How Nollywood Is Sharing Jonathan’s N3b Gift

I still remember the ecstasy that greeted the
announcement of the grant. That historic Saturday,
March 3, 2013, will surely remain imperishable in the
life of Nollywood.

It was a gaily evening inside the State House, Marina,
Lagos. President Goodluck Ebele Jonathan, sat in the
midst of an expectant Nollywood crowd. It was a
rendezvous of everybody that was somebody in

Even the most elusive man, in Nollywood, Kenneth Nnebue, the inspiration to the very industry being
celebrated was present.

It was the first time a Nigerian President would be sitting with Nollywood practitioners for a dinner just to say, “hey guys, you have done well; I appreciate
your contribution to job creation in this country”.

President Jonathan was hosting Nollywood to
celebrate with them 20 years of the home video
industry. He had demonstrated an unshaking love
and recognition for Nollywood. He had earlier in 2010 announced a $200 Million loan for the creative
industry. But collateral clogs had made it practically
impossible for practitioners to access the loan
managed by the Nigeria Export Import Bank (NEXIM).

But this evening in this finest hour for Nollywood, the
President decided to demonstrate his love further. If
the loan was interpreted to be political because
election was drawing close, he was now a bonafide
President, not canvassing for votes.

And so, having treated Nollywood to some delicious
meal plus a fabulous patriotic song performed by
Timi Dakolo, the President of the world’s most
populous black nation, Dr. Jonathan literarily sent
even the roof of the State House flying as he
announced a grant of N3 billion for Nollywood.
Celebration! Jubilation! Wow! Wow! Wow! Nollywood
went wild. This is no loan! This is ‘dash’. A gift! A

Right there and then, questions, apprehension, fear
followed. Who will receive the money? How will it be
“Nna, how we go share this money? Is the cash here,”
a producer teased. But the President soon provided
the answer. “This grant will be managed by the
Ministry of Finance under the supervision of Dr Ngozi
Okonjo-Iweala, the Honourable Minister of Finance
and Coordinating Minister of the Economy”.

The mention of Okonjo-Iweala added to the joy of the
practitioners. This was one minister that had spoken
so eloquently of Nollywood. She had spoken
unequivocally on many occasions about the capacity
and capability of our motion picture industry to
create jobs.

She believes that if Nollywood is given support and
properly managed, it could be a major contributor to
Nigeria’s Gross Domestic Product (GDP). She is
therefore a loyal advocate of Nollywood. Above all,
Nollywood sees her as an exemplary government
official with an untrammeled integrity.

And, so, Nollywood felt safe, sure that in a matter of
weeks, the money would be in their pockets. It was
not to be. It will turn out a long, tortuous journey
through the wilderness, a grinding odyssey to a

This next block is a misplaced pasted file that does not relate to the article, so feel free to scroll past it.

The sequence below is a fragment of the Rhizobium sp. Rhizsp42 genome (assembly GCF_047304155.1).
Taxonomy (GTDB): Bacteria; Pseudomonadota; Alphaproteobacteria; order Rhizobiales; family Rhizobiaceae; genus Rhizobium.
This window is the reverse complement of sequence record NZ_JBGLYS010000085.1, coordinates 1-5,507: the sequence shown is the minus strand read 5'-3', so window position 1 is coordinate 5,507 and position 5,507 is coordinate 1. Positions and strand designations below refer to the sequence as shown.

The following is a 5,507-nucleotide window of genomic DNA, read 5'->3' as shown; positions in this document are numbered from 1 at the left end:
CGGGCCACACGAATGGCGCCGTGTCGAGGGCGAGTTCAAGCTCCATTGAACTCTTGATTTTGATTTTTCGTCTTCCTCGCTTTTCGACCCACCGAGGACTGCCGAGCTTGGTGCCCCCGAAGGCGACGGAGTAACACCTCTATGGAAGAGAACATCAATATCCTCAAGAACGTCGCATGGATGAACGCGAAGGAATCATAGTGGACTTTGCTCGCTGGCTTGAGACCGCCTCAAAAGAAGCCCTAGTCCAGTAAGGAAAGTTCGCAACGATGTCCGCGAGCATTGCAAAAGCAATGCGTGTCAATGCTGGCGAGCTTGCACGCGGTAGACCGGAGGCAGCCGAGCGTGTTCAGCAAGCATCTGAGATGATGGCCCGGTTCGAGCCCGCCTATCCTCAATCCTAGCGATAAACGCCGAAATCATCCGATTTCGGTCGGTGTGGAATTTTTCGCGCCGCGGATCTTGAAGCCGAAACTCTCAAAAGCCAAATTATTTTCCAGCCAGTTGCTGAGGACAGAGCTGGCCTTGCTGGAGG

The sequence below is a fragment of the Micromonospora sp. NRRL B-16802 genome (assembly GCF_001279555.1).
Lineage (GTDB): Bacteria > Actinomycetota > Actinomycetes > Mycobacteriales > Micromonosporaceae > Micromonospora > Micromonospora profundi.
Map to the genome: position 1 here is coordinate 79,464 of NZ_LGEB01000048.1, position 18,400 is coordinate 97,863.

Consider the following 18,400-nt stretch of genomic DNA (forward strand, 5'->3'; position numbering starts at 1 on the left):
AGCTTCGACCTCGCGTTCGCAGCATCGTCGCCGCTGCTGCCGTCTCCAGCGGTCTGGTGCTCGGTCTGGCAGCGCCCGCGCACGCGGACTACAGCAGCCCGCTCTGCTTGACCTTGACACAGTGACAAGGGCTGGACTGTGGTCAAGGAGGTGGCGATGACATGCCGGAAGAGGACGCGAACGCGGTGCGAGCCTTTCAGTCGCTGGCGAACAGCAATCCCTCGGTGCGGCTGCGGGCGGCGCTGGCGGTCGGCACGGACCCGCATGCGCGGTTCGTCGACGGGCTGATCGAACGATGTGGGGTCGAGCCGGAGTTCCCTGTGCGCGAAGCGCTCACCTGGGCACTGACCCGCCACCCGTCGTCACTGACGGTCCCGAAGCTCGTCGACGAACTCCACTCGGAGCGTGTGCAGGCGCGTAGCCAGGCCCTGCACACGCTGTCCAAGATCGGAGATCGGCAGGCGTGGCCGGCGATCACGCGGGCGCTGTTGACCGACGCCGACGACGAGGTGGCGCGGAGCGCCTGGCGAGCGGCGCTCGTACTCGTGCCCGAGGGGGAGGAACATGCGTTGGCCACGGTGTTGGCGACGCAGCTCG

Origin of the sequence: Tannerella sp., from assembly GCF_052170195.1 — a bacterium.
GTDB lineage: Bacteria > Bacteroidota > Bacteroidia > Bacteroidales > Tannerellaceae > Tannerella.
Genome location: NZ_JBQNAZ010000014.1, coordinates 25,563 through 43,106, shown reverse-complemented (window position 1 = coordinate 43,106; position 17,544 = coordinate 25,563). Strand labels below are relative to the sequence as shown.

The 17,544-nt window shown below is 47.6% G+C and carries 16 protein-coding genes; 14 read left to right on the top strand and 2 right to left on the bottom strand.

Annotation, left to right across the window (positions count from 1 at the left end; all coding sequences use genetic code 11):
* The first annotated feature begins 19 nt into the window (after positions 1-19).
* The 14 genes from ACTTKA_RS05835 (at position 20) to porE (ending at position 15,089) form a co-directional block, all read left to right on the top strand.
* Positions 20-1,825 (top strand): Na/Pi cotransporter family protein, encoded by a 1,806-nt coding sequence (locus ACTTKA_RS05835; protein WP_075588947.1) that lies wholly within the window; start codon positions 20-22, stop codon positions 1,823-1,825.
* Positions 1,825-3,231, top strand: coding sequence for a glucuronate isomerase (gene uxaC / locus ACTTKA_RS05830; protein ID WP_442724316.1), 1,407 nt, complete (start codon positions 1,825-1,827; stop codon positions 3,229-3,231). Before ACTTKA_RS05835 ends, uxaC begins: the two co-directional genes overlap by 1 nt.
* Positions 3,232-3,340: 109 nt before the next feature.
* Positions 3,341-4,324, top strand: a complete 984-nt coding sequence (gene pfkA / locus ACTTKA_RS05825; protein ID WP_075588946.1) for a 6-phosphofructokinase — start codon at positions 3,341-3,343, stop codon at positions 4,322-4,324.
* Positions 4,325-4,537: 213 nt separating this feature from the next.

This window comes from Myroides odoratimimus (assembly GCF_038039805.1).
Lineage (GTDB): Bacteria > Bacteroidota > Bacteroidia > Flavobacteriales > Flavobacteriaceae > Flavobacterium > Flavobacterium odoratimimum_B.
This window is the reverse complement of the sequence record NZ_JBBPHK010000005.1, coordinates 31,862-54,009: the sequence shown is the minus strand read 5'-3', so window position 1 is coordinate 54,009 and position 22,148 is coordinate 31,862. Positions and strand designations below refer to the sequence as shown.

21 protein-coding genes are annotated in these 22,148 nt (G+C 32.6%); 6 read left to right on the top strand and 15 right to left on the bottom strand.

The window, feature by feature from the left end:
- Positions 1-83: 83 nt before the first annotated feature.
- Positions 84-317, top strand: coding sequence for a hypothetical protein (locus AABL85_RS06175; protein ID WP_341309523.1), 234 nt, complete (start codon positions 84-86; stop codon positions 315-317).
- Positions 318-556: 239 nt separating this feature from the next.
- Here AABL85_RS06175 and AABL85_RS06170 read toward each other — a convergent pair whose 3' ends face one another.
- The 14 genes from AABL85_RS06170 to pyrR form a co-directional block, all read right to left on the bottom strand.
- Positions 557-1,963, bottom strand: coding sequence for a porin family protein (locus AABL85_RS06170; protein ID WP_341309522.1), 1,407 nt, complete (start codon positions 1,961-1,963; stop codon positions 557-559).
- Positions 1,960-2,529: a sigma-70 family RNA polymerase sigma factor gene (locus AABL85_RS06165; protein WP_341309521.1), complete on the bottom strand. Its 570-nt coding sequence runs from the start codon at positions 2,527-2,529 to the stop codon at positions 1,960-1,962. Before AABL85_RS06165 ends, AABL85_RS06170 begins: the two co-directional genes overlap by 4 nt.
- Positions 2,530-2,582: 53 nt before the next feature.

On Saturday, April 27, 2013, some Nollywood
practitioners vowed they smelt their money. They
could see it and almost touch it, they said. And the
reason for this is simple. The Honourable Minister of
Finance, Dr. Okonjo-Iweala, and the Honourable
Minister of Culture, Tourism and Strategy, High Chief,
Edem Duke, who was the second Minister appointed
by President Jonathan to join in the fund’s
management, had gathered them once again. This
time, it was at Eko Hotel, Victoria Island, Lagos. Over
60 practitioners but essentially heads of guilds,
associations, and generally stake holders gathered in
this arena of hope.

The much awaited money now seemed available. The
ministers had come to consult the owners of the
money to know how to ‘share’ it.

“I swear, I can smell this money”, an old practitioner
enthused; ecstatic that in a matter of days, he would
have his share. “What we have come here to do is to
continue the initiative of Mr. President in trying to
support our creative arts industry, particularly
Nollywood”, Dr. Okonjo-Iweala opened up.

“The idea is to recognise the talent in this industry
and the fact that it is a generator of jobs for our
young people. As you know, the industry has
generated over 200,000 direct jobs, one million
indirect jobs, US$250 million, equivalent in value and
we believe that we could double and triple all these, if
government has some supportive measure to help
the industry”, Dr Okonjo-Iweala said with candour to
the delight of Nollywood.

The minister finally revealed that she and her team
had been brainstorming on how Nollywood would
use its money. They came to the conclusion that the
grant should be put into Distribution, Capacity
Building and Film Production. Script writing was to be
part of film production.

They needed to seek Nollywood’s opinion in order to
move forward. Apart from some little suggestions,
the practitioners were in consensus that the two
ministers and their team had done a good job.

But the questions in the inner recesses of the
practitioners’ minds remained, “where is the money?
When are we getting it?”


By August, 2013, my office as President of the